U.S. authorities say Navinder Singh Sarao made a $40 million windfall by manipulating futures prices for years, including on the fateful day in May 2010 when markets took traders for an unforgettable roller-coaster ride.
Accounts filed by his U.K. firm, Nav Sarao Futures Ltd., paint an entirely different picture of a company piling up losses of 32 million pounds ($48 million) from May 2011 through October 2013, according to the most recent figures available.
Sarao’s true financial health is hard to decipher and may not become clear until he’s prosecuted for his alleged crimes. Around the time of the 2010 flash crash, the sudden plunge in U.S. stocks that authorities say Sarao helped cause, he took “significant steps” to protect his wealth, according to a Justice Department complaint unsealed Tuesday.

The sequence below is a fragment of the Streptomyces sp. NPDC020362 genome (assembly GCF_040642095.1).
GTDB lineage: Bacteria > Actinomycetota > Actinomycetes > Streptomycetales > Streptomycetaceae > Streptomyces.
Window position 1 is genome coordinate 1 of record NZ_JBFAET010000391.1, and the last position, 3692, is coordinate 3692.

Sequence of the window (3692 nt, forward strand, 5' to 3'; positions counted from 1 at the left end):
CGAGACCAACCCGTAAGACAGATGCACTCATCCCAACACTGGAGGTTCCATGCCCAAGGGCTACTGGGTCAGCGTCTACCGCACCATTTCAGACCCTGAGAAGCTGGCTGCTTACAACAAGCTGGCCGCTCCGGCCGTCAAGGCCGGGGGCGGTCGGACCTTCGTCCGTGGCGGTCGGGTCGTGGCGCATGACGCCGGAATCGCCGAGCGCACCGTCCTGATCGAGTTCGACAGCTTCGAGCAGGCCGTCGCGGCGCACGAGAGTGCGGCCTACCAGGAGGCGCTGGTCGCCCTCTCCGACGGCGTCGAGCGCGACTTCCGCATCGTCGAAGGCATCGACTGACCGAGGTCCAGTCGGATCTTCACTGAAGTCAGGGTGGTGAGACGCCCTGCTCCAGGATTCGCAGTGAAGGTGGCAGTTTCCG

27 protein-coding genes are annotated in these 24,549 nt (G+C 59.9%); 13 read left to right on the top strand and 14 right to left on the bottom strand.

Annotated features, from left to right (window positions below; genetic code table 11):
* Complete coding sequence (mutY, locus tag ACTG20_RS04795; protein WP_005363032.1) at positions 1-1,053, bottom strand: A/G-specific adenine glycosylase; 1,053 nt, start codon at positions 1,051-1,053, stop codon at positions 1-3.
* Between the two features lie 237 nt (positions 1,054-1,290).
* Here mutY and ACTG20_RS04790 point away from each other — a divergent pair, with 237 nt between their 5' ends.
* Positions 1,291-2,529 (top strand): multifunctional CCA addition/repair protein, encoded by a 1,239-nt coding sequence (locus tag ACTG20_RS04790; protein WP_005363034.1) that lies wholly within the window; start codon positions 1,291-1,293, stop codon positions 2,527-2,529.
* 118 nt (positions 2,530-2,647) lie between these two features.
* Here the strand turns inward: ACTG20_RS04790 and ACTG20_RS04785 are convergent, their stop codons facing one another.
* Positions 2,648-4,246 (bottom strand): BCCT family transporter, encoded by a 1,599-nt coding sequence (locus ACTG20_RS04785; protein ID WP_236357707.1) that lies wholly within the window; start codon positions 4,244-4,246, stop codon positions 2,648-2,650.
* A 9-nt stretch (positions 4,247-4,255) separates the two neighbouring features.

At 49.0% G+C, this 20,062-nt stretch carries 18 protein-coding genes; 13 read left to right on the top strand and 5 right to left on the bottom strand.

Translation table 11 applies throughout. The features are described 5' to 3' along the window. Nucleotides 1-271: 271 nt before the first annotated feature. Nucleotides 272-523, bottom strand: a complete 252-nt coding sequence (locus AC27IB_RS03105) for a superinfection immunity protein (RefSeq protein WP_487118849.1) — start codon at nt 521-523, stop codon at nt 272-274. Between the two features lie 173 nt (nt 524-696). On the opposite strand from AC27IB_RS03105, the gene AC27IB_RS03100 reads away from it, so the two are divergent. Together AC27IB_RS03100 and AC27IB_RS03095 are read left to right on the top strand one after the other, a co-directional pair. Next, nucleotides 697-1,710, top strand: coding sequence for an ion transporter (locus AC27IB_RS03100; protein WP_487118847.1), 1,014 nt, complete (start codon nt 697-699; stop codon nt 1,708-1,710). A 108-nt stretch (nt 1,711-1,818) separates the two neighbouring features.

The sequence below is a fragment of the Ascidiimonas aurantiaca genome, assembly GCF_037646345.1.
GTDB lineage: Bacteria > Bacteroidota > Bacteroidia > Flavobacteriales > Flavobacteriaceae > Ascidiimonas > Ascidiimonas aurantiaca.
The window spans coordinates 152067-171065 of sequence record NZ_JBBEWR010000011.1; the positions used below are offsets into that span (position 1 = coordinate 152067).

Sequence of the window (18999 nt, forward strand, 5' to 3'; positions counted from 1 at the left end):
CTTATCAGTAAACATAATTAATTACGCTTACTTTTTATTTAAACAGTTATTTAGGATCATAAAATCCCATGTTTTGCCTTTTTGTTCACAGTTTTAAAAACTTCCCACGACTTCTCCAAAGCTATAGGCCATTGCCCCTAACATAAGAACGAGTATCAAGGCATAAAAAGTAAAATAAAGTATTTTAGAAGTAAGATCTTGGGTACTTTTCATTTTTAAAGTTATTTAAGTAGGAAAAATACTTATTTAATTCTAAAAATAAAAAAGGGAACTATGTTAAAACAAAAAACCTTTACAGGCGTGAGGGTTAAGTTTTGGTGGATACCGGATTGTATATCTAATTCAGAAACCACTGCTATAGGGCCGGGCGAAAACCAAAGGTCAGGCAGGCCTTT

Those steps included incorporating a company in Nevis, a Caribbean island, in April 2010 named Nav Sarao Milking Markets Ltd. That firm, and another set up by Sarao in Anguilla in 2012, appear to be “part of a tax-avoidance strategy,” the Justice Department said.
A broker of Sarao’s wrote in a December 2012 e-mail that the majority of his funds are offshore and the remaining wealth he has in Nav Sarao Futures is tied up in “complex structures,” according to the Justice Department’s complaint.
Sarao, 36, was arrested in London Tuesday and charged in the U.S. with 22 criminal counts, including fraud and market manipulation. Among the key allegations is that he engaged in spoofing, an illegal practice that involves placing orders and then canceling them to drive prices in a preferred direction.
He appeared in a London court Wednesday to fight an extradition bid by U.S. authorities, a move that could delay the case against him for years. Wearing a long-sleeved yellow t-shirt and white sweatpants, Sarao told a judge he wouldn’t consent to the U.S. request. He was granted conditional bail, set at 5 million pounds.